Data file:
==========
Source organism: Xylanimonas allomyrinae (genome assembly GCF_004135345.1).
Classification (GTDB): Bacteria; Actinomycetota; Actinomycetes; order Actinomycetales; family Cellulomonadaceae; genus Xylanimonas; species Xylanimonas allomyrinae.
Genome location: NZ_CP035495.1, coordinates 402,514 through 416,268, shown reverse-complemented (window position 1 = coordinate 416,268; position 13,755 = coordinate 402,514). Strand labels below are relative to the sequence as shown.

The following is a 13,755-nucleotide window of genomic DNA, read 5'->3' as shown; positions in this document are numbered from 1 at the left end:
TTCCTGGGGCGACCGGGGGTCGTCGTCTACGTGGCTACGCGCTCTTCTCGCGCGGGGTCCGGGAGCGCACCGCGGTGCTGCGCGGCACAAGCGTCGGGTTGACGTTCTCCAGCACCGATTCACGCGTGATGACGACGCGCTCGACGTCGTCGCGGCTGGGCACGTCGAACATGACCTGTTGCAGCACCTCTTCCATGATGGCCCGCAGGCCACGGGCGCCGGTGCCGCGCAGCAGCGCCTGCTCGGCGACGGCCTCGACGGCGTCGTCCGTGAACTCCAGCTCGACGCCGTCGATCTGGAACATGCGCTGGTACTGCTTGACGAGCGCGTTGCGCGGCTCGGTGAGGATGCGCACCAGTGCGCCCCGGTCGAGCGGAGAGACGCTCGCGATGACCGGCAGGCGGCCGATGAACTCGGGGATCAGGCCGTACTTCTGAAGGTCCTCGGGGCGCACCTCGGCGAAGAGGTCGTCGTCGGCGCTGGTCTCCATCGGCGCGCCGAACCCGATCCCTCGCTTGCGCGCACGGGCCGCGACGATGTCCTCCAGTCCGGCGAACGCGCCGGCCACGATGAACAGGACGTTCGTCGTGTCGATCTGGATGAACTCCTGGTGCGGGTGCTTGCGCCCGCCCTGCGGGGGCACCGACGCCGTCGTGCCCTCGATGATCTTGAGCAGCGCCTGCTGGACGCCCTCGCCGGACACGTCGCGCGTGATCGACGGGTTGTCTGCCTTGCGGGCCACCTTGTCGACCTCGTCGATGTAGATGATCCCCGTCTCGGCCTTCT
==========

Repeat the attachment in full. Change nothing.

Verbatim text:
Source organism: Xylanimonas allomyrinae (genome assembly GCF_004135345.1).
Classification (GTDB): Bacteria; Actinomycetota; Actinomycetes; order Actinomycetales; family Cellulomonadaceae; genus Xylanimonas; species Xylanimonas allomyrinae.
Genome location: NZ_CP035495.1, coordinates 402,514 through 416,268, shown reverse-complemented (window position 1 = coordinate 416,268; position 13,755 = coordinate 402,514). Strand labels below are relative to the sequence as shown.

The following is a 13,755-nucleotide window of genomic DNA, read 5'->3' as shown; positions in this document are numbered from 1 at the left end:
TTCCTGGGGCGACCGGGGGTCGTCGTCTACGTGGCTACGCGCTCTTCTCGCGCGGGGTCCGGGAGCGCACCGCGGTGCTGCGCGGCACAAGCGTCGGGTTGACGTTCTCCAGCACCGATTCACGCGTGATGACGACGCGCTCGACGTCGTCGCGGCTGGGCACGTCGAACATGACCTGTTGCAGCACCTCTTCCATGATGGCCCGCAGGCCACGGGCGCCGGTGCCGCGCAGCAGCGCCTGCTCGGCGACGGCCTCGACGGCGTCGTCCGTGAACTCCAGCTCGACGCCGTCGATCTGGAACATGCGCTGGTACTGCTTGACGAGCGCGTTGCGCGGCTCGGTGAGGATGCGCACCAGTGCGCCCCGGTCGAGCGGAGAGACGCTCGCGATGACCGGCAGGCGGCCGATGAACTCGGGGATCAGGCCGTACTTCTGAAGGTCCTCGGGGCGCACCTCGGCGAAGAGGTCGTCGTCGGCGCTGGTCTCCATCGGCGCGCCGAACCCGATCCCTCGCTTGCGCGCACGGGCCGCGACGATGTCCTCCAGTCCGGCGAACGCGCCGGCCACGATGAACAGGACGTTCGTCGTGTCGATCTGGATGAACTCCTGGTGCGGGTGCTTGCGCCCGCCCTGCGGGGGCACCGACGCCGTCGTGCCCTCGATGATCTTGAGCAGCGCCTGCTGGACGCCCTCGCCGGACACGTCGCGCGTGATCGACGGGTTGTCTGCCTTGCGGGCCACCTTGTCGACCTCGTCGATGTAGATGATCCCCGTCTCGGCCTTCT